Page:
New terrain is marked in Frieda Hughes's brilliant new collection, Waxworks. In it, Hughes has conceived and created a kind of poetic wax museum. She peoples it with figures from myth and legend, the Bible and world history, the famous and the infamous.
Diverse personalities, such as Rasputin and Cinderella, Medea and Lazarus, Houdini and Lady Macbeth, have been reborn of their old selves in Waxworks. Hughes imbues them with new life in contemporary terms; they experience the universal truths of love and pain and vanity that affect us all. As this volume proves, Hughes never flinches from difficult subjects and experiences.
Like Wooroloo, Frieda Hughes's debut collection, the poems of Waxworks will haunt a reader's imagination.
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Frieda Hughes, daughter of Sylvia Plath and Ted Hughes, is a poet, writer and painter. She has published five poetry collections and seven children's books and was The Times poetry columnist. She regularly exhibits her paintings in London and at her private gallery in Wales.From Publishers Weekly:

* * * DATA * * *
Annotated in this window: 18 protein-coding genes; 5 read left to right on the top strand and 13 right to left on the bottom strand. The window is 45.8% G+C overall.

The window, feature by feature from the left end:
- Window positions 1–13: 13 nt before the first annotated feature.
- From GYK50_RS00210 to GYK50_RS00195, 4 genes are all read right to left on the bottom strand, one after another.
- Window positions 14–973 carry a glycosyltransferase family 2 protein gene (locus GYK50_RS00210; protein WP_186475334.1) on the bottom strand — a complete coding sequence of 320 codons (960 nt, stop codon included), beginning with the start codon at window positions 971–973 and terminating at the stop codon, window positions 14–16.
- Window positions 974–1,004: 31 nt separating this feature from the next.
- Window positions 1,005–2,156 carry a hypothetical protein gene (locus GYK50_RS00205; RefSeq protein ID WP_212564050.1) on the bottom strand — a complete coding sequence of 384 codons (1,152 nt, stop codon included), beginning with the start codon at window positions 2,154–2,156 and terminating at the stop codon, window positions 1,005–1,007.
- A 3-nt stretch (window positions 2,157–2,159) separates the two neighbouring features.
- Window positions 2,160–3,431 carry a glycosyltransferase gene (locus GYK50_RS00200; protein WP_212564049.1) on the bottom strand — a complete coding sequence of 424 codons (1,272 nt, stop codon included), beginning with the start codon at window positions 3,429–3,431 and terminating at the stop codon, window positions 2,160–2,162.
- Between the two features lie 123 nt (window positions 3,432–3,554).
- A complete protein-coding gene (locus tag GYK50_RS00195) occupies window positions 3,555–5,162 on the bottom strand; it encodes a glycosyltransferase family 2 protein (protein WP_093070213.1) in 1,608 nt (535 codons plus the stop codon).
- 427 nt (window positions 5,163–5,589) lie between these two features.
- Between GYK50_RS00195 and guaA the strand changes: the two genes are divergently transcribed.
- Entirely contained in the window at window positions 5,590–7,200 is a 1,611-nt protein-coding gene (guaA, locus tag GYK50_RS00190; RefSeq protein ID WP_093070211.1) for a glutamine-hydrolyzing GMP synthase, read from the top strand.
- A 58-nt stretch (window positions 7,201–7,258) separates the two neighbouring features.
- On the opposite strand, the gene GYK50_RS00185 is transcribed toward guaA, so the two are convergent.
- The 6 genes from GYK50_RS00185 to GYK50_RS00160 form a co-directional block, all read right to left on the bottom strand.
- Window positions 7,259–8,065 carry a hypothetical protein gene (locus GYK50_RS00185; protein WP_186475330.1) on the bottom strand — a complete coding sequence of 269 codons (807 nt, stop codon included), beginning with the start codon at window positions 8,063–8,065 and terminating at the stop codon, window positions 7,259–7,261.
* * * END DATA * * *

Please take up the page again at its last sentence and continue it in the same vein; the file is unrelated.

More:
From Australia and London (where Hughes lives) to the New Yorker (where some of her debut appeared), Hughes' 1999 first collection Wooroloo rode a wave of international publicity, much of it generated by the poet's famous parents, Sylvia Plath and Ted Hughes. That book itself read like many another first book: rough, full of experiments, and in debt to the poet's literary models (her parents, in this case, among them). Hughes's second collection presents a more accomplished writer with a project of her own: each of its 51 poems presents a mythological, biblical or historical character (Medusa, Thor, Houdini, Vlad the Impaler) whose life the poet sums up. Reviewers will seize on "Pandora," whose story ("a dead mother/ She never met," "a father too, dead now, whose flesh/ Is ashes") seems to mirror the poet's own. Pandora's poem, however, ends by unlocking "hope," and Hughes' book-length series accordingly finds hope and promise (along with violence and bleak irony) far away from direct autobiography. The murderous barber Sweeney Todd displays "All the lies lined up as little pies/ And somewhere, a fingernail"; Faust "begged God/ For an answer to everything, but God/ Had his ears full from his houseful of souls." Some stories have grisly morals, while others simply explore a strange, cruel, mythological world. Her slashing, harsh prosodies and shocking similes, harnessed to these brief, famous stories, can become remarkably effective, very much in the manner of Anne Sexton's Transformations, to which the book as a whole owes much.
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